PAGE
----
False posts have circulated worldwide claiming BBC News has “admitted” Covid-19 vaccines are to blame for record excess deaths in the UK in 2022. But the BBC’s report on excess deaths — those that occurred beyond what would have been expected for the year — actually says vaccines are not causing the rise in mortality figures. Experts say lasting impacts of the pandemic on healthcare likely drove up deaths in the UK.
“BBC News Finally Admits COVID Vaccines Caused ‘Excess Deaths’ in 2022,” reads the headline on an article, a screenshot of which was shared on Facebook on April 18, 2023. It was posted in a group with more than 4,300 members.
Part of the article visible in the screenshot reads: “BBC News has finally admitted what many independent outlets have been reporting on for the last few years: Covid jabs are causing ‘excess deaths’ among the vaccinated population.”
A keyword search on Google led to the article published here on the website magspress.com on April 13. The article cites portions of a BBC report published on January 10, titled “Excess deaths in 2022 among worst in 50 years” (archived link).
“Excess deaths” refer to the number of deaths that occurred over a specified period above what would have been expected.
Screenshots and links to the article were shared more than 2,400 times elsewhere on social media, including in Facebook posts by users in Canada and the United States, and by Twitter users in New Zealand and the UK.
A review of the BBC report about excess deaths in 2022, however, found it actually says the opposite of what the false posts allege.
“Figures up to June 2022 looking at deaths from all causes show unvaccinated people were more likely to die than vaccinated people,” the report reads. “If vaccines were driving excess deaths we would expect this to be the other way around.”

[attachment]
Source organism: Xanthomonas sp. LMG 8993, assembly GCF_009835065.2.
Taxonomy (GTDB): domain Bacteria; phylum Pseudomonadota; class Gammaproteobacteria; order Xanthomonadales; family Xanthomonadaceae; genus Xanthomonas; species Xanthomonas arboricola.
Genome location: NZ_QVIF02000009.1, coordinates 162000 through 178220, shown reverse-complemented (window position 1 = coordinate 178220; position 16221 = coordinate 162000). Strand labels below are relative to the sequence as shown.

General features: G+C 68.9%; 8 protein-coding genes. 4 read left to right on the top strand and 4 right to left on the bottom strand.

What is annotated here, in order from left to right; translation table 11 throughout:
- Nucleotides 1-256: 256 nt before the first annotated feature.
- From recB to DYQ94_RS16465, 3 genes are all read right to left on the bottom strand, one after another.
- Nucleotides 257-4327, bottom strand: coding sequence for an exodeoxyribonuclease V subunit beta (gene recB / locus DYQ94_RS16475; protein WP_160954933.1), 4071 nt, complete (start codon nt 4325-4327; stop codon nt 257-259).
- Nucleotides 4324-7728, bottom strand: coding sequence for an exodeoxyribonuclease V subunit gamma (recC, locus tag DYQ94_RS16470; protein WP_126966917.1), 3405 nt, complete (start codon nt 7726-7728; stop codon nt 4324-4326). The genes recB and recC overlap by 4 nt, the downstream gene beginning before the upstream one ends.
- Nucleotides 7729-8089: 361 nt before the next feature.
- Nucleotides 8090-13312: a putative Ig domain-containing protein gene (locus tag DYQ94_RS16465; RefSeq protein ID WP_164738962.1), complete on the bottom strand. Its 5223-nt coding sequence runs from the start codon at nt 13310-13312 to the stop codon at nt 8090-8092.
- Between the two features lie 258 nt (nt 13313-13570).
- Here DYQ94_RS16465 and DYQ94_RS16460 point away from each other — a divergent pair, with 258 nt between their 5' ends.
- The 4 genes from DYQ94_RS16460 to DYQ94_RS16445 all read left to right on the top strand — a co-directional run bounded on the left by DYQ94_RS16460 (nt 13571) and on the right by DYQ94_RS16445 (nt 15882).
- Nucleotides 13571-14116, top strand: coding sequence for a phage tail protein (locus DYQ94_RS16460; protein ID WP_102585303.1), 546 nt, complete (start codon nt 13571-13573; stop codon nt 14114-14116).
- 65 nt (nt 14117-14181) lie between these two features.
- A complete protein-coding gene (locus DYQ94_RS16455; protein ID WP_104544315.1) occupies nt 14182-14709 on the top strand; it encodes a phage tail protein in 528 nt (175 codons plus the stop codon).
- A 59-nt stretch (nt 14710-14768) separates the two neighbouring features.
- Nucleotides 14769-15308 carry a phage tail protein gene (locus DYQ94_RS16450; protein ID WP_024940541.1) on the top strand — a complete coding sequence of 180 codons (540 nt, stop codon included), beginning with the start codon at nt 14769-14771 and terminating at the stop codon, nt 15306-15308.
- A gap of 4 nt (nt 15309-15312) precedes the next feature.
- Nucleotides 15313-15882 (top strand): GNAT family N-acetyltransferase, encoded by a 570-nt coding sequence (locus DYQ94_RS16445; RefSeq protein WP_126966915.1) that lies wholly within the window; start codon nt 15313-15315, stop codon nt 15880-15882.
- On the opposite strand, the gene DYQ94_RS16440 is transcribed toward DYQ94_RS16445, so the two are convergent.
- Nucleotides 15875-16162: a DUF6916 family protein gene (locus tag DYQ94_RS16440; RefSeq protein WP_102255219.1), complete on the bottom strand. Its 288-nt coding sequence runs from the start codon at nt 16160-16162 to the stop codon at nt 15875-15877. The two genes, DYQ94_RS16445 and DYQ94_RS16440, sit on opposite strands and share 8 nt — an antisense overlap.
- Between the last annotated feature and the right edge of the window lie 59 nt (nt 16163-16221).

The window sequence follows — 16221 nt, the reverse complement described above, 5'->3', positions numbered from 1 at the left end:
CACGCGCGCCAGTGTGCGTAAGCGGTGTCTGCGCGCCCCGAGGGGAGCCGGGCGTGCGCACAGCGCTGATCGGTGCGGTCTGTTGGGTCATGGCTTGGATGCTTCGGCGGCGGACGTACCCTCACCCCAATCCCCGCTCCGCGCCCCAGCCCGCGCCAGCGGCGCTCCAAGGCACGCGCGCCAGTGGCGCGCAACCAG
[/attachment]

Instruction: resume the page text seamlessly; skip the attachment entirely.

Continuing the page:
A BBC spokesperson told AFP on April 26 that its report about excess deaths did not support the claim being made on social media.
The BBC News report states that 650,000 deaths were registered in the UK in 2022 — a nine percent increase on the figure for 2019.
Paul Hunter, a professor in medicine at the University of East Anglia, told AFP on April 28 the claim that vaccines are responsible for excess deaths in the UK is “false and there is no good evidence to support it”.
Hunter said data from the UK’s Office for National Statistics (ONS) show vaccinated people in fact have a lower all-cause death rate.
“If the all-cause death rate is lower in people who have been vaccinated then vaccination cannot be contributing to excess deaths,” he said.
Hunter said possible explanations for the increasing number of excess deaths included “delayed diagnosis of lethal diseases as a result of the pandemic and its associated control measures, impact of reduced mobility as a result of pandemic restrictions.”
“But what we can say with certainty is that it is not due to vaccination,” he said.
A spokesperson for the ONS separately told AFP on April 26 the agency’s data “show that people who were vaccinated have a lower all-cause mortality rate than those who were not vaccinated” (archived link).